[clug] nr-file question

Peter Barker pbarker at barker.dropbear.id.au
Sat Oct 23 22:33:11 GMT 2004

On Sun, 24 Oct 2004, Andrew wrote:

> The kernel documents say that the first value of file-nr (from sysctl
> -a) is dynamically set by the kernel (up to a maxium of the third
> value).  Am I correct to assume that if the second value goes close to
> the first, then the first will raise automatically without giving
> errors? Or is there some intervention required on my part?  I am trying
> to work out why a system I am looking after sometimes gives "Too many
> files open" errors in php -  There seems to be a huge capacity here?

You might like to look in
/usr/src/linux/Documentation/filesystems/proc.txt; search for file-nr:

The three  values  in file-nr denote the number of allocated file handles,
number of  used file handles, and the maximum number of file handles. When
allocated file  handles  come close to the maximum, but the number of
used ones  is  far  behind,  you've  encountered  a peak in your usage of
handles and you don't need to increase the maximum.

> fs.file-nr = 2264       425     104032

> Any thoughts?

Yes, that's a whole heap of filehandles you allow on your system. You
/can/ raise that by poking new values into /proc/sys/fs/file-max, but
that's not your problem here :)

You possibly have two problems here.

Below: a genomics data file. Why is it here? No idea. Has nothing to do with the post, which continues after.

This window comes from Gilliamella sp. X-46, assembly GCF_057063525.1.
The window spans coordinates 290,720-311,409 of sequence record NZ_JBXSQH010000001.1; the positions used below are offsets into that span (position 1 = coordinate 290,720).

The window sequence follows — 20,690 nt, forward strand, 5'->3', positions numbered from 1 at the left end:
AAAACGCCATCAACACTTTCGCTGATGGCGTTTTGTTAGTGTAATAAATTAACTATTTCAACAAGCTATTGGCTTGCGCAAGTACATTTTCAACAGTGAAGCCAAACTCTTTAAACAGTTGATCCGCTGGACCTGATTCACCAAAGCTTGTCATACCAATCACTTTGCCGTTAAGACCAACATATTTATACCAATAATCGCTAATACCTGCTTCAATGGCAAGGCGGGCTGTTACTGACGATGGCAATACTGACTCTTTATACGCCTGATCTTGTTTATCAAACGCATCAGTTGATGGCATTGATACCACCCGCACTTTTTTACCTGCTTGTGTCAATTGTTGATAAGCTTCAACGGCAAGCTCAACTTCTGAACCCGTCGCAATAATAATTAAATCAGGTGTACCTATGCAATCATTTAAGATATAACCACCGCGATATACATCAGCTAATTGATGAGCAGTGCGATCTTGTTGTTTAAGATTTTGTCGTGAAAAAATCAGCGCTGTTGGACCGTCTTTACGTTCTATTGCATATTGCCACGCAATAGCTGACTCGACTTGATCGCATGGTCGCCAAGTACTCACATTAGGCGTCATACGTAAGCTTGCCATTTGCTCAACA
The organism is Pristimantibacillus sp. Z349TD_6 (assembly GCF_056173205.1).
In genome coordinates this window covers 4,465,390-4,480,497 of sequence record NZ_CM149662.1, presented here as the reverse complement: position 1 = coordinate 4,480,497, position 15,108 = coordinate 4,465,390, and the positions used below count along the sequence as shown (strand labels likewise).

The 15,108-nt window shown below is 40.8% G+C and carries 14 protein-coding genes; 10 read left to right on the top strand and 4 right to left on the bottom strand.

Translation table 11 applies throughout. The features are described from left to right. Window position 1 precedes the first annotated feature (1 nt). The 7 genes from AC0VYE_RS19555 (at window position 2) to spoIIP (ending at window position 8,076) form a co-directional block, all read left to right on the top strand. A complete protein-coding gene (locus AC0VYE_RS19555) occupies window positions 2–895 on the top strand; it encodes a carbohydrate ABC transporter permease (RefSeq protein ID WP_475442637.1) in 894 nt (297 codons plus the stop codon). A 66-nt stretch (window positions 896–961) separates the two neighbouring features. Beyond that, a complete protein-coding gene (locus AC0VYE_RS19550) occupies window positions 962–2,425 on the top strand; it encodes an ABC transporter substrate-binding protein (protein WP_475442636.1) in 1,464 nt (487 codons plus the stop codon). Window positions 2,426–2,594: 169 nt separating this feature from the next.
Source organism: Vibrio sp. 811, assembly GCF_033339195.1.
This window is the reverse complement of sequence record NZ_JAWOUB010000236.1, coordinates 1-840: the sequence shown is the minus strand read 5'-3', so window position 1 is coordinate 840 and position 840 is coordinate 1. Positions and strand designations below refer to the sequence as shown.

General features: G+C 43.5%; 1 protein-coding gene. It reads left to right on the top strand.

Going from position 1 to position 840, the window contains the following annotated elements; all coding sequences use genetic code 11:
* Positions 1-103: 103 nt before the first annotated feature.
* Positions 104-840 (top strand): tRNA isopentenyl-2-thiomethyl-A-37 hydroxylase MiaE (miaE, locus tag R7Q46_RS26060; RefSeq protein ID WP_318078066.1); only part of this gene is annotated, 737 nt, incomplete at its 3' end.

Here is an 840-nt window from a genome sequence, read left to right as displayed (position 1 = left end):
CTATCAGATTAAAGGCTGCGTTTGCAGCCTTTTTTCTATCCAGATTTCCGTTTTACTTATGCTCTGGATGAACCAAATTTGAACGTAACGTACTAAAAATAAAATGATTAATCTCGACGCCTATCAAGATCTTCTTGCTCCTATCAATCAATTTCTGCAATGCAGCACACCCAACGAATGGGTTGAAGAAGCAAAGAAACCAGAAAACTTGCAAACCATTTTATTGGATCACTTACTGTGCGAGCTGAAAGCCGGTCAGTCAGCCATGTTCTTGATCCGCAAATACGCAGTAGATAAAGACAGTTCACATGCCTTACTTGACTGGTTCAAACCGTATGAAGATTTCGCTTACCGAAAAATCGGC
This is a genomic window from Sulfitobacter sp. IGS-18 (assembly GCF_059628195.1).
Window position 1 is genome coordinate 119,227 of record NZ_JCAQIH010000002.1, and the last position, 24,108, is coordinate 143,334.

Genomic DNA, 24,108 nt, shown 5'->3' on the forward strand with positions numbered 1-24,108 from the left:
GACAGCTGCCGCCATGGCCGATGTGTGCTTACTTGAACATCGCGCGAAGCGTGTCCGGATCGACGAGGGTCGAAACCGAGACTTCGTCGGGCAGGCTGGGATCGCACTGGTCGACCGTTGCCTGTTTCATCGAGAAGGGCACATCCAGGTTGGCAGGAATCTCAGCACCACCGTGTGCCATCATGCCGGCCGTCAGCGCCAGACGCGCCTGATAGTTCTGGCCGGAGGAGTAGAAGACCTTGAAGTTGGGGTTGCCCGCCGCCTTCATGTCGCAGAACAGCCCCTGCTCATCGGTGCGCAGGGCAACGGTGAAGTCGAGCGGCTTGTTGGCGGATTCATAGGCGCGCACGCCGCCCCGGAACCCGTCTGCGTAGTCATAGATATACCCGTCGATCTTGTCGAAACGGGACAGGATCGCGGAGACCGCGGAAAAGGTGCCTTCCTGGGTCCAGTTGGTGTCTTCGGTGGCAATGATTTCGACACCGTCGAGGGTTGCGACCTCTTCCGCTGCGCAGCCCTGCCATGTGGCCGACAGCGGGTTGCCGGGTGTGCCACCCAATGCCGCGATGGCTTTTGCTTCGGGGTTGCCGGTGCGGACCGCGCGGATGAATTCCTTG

The first is that you're possibly leaking file descriptiors; 2264 is a
whole heap. /Should/ your application have that many open? If your
application is long lived (php indicates it probably is), then over many
runnings of your script in the same process a fdile descriptor leak is
cumulative. What this basically means is - look for an open(...)
unbalanced by a close(...). Failing finding one of those, socket() calls
and various other bits and pieces will allocate file descriptors.

At a guess, the limit you are hitting is the per-process file desciptor
limit. Type "ulimit -a" in a shell and it will give you what your
/shell's/ per-process limits are (they might be different for your
script). open-files is what you're looking at.

Oh, one more thing; while the process is running, /proc/<pid>/fd contains
a list of descriptors this process has open (also, /proc/self/pid, which
is handy for self-diagnosis :)).

> Andrew.

Peter Barker                          |   N    _--_|\ /---- Barham, Vic
Programmer,Sysadmin,Geek              | W + E /     /\
pbarker at barker.dropbear.id.au         |   S   \_,--?_*<-- Canberra
You need a bigger hammer.             |             v    [35S, 149E]
Thu Jan  8 12:27:35 2004  	nigelw - Comments added
[pbarker - Wed Jan  7 18:23:13 2004]:
> You are in a maze of twisty semantics. You have: a hammer.
You miss the semantic. \The semantic hits you. \You are permenantly confused.

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